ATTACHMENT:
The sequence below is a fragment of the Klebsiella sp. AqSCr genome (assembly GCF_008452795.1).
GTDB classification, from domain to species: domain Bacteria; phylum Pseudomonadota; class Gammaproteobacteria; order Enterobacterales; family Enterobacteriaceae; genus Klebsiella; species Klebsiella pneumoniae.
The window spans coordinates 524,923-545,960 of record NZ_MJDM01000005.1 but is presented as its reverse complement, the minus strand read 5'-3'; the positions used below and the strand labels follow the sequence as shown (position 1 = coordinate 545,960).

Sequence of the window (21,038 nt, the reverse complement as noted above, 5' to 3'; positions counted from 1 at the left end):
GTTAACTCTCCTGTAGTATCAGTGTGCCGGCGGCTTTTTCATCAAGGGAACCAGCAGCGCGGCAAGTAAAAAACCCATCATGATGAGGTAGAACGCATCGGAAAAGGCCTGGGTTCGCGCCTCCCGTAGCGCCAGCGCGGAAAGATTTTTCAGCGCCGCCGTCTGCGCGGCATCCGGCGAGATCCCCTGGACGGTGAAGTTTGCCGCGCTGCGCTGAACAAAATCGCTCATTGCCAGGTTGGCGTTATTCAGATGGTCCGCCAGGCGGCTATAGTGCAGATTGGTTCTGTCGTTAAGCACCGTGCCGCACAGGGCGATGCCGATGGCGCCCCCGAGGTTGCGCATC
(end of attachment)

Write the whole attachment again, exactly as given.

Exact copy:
The sequence below is a fragment of the Klebsiella sp. AqSCr genome (assembly GCF_008452795.1).
GTDB classification, from domain to species: domain Bacteria; phylum Pseudomonadota; class Gammaproteobacteria; order Enterobacterales; family Enterobacteriaceae; genus Klebsiella; species Klebsiella pneumoniae.
The window spans coordinates 524,923-545,960 of record NZ_MJDM01000005.1 but is presented as its reverse complement, the minus strand read 5'-3'; the positions used below and the strand labels follow the sequence as shown (position 1 = coordinate 545,960).

Sequence of the window (21,038 nt, the reverse complement as noted above, 5' to 3'; positions counted from 1 at the left end):
GTTAACTCTCCTGTAGTATCAGTGTGCCGGCGGCTTTTTCATCAAGGGAACCAGCAGCGCGGCAAGTAAAAAACCCATCATGATGAGGTAGAACGCATCGGAAAAGGCCTGGGTTCGCGCCTCCCGTAGCGCCAGCGCGGAAAGATTTTTCAGCGCCGCCGTCTGCGCGGCATCCGGCGAGATCCCCTGGACGGTGAAGTTTGCCGCGCTGCGCTGAACAAAATCGCTCATTGCCAGGTTGGCGTTATTCAGATGGTCCGCCAGGCGGCTATAGTGCAGATTGGTTCTGTCGTTAAGCACCGTGCCGCACAGGGCGATGCCGATGGCGCCCCCGAGGTTGCGCATC